The first stage of City Hall’s East Side Coastal Resiliency project to fortify lower Manhattan against future climate catastrophe is focused on East River Park, which the city has targeted for a massive overhaul to raise the landscape by eight feet from Montgomery Street to East 13th Street.
At a public hearing on Wednesday evening at Mt. Sinai Beth Israel, hosted by Manhattan Borough President Gale Brewer, residents of the Lower East Side and surrounding neighborhoods made clear that they are not at all on board with the city’s plan, which they consider a bait and switch that could cost them their local park for an extended period of time.
“We need flood protection, but I don’t approve of the wasteful plan the city is giving us,” Anne Boster, an East 4th Street resident, testified at the hearing. “It will also waste the millions spent recently on the renovation of the track. We can’t be without a park for three and a half years. What a joke.”
The city’s original plan was to construct flood barriers and berms along FDR Drive. But in September 2018, the city changed course to a design that could be implemented more quickly and raise more of the park above storm-surge levels. The revised plan includes elevating the park by eight feet using landfill, reconstructing its entry points and connecting bridges, redesigning the drainage system along the coastline, and installing flood gates at key locations.
Along the way, the estimated cost of the project—which would be funded by the state and federal government—rose from $760 million to $1.45 billion.
City agencies now plan to close the entire park starting in March 2020, with the project slated for completion by late 2024.
The 45-acre park is a popular running destination, home to numerous youth sports leagues, and a community space where residents barbecue and host parties in the summer. Many neighborhood residents wore sashes which read “Tree Protection Area” and “Do Not Cut” in protest, and the room continuously booed city officials during their presentation.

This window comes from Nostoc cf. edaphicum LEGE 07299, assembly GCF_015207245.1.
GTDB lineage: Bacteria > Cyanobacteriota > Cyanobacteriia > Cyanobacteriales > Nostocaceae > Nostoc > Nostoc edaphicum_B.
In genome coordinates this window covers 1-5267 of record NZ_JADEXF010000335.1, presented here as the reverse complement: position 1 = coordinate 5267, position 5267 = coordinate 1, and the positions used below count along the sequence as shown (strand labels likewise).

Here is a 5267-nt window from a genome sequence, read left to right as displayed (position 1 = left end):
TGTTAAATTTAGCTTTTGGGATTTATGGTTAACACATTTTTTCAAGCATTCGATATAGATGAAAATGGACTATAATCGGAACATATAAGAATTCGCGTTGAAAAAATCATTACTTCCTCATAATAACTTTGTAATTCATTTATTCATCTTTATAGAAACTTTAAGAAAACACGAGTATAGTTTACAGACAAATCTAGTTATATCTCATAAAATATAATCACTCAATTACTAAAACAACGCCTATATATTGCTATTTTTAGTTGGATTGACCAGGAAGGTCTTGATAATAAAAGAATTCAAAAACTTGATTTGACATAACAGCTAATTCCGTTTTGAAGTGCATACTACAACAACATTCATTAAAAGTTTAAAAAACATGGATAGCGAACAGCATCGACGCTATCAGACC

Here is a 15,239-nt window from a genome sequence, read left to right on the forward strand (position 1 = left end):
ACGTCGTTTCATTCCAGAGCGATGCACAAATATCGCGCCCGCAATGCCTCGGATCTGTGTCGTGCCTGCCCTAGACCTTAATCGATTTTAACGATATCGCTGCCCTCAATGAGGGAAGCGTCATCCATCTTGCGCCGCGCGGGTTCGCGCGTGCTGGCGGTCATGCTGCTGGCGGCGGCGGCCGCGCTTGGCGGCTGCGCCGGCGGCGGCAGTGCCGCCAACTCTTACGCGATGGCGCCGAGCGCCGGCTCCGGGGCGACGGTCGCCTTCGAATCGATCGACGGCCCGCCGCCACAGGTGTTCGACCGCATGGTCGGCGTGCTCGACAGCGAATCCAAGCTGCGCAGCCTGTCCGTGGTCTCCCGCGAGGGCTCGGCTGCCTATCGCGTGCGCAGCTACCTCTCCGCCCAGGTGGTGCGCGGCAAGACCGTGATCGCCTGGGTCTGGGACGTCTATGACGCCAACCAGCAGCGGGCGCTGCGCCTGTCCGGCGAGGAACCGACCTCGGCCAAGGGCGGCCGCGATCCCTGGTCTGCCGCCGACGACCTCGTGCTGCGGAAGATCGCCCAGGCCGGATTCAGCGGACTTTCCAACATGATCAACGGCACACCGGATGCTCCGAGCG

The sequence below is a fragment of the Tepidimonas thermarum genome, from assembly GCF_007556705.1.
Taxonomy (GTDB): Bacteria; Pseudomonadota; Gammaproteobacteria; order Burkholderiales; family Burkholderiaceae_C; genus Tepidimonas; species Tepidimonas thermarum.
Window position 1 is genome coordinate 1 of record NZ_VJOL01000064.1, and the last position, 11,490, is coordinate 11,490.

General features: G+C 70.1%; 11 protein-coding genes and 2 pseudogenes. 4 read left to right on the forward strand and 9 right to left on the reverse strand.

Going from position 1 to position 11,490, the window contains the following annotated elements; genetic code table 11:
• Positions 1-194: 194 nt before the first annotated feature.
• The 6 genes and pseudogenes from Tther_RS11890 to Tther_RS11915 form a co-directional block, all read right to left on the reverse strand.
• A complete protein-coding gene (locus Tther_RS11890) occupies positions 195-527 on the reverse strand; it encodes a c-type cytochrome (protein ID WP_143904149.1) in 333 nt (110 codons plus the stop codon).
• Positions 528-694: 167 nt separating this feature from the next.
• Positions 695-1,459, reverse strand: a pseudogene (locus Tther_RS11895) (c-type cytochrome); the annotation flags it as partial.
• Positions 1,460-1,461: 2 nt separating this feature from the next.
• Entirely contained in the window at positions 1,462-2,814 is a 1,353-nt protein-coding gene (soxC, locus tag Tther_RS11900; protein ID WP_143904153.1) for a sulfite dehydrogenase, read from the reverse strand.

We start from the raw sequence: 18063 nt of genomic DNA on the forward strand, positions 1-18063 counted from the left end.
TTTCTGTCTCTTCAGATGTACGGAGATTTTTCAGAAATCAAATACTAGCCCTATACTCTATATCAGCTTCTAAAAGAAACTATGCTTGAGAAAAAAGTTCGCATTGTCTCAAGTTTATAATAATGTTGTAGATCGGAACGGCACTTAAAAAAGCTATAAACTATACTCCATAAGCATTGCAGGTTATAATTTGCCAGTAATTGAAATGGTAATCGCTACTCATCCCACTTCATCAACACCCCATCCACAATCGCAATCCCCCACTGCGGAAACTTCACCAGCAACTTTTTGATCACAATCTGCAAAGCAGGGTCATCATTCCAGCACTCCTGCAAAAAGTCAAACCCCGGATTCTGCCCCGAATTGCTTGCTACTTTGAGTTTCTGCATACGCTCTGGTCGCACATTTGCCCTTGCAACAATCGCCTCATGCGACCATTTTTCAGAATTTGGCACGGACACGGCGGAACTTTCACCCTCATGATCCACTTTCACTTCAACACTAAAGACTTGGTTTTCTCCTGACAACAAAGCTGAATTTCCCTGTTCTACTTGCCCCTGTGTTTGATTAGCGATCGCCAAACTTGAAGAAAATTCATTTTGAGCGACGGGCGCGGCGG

“Whatever the park is giving us, you’re going to take it all away,” said Yvette Mercedes, a Baruch Houses resident, whose children play in the park. “We need fixing, but why do it all at once?”
Over 25 people testified at the hearing, and expressed their anger at how City agencies—the Department of Design and Construction, and the Department of Parks and Recreation—are handling the project.
The complete park closure, and health hazards brought on by the dumping of landfill are the two most contentious points among residents and city officials. Residents have also pled with city officials for a “greener” plan that is not only flood-safe, but environmentally friendly.
At a previous city council hearing in January, city officials apologized for not communicating clearly enough with residents. "Did we communicate the change properly? No," said Department of Design and Construction commissioner Lorraine Grillo. "That's on me. I take responsibility for that and I apologize." But despite additional open houses for community feedback since then, residents complain that they city’s updated plans haven’t accommodated their concerns.
Also testifying against the current plan were State Senator Brad Hoylman and State Assemblymember Harvey Epstein. Both politicians requested an independent expert panel to assess the situation.
“We have a lot of questions, not a lot of answers,” said Hoylman. “I think it is very important that we have an independent, community based monitor for this project.” He also threatened potential legal action because the city did not ask the state to alienate the parkland, as is required when parks are converted to non-park uses: “That is the prerogative of the state of New York. We wished you would have pursued it, and now we think this whole thing may end up in a lawsuit.”
Another major concern that residents pointed out is the potential loss of biodiversity and ecological damage that would come with razing 981 mature trees in order to raise the park’s ground level. Amy Berkov, an Assistant Professor of Biology at The City College of New York and longtime East Village resident, called the project’s Draft Environmental Impact Statement (DEIS) “inaccurate” and said it makes “unjustified assumptions.”
“The DEIS mentions one rare bird species, the peregrine falcon,” said Berkov. “Citizen science records have documented nine birds, and one bumblebee, that are on New York State’s natural heritage program list of endangered species.”
Officials from the Department of Design and Construction and the Department of Parks and Recreation did not respond to specific testimony, but said they will continue to seek public feedback regarding the project. The City Planning Commission will hold its hearing on the project on July 31, with a city council vote on final approval expected to follow in September.
“We’re trying to balance the concern of protecting the neighborhood from climate change, and concerns about disruption,” Deputy Commissioner of Design and Construction Jamie Torres-Springer told Gothamist following the hearing. “In this case, we came to a conclusion that we can’t deliver the project without a full closure of the park. It is very unfortunate.”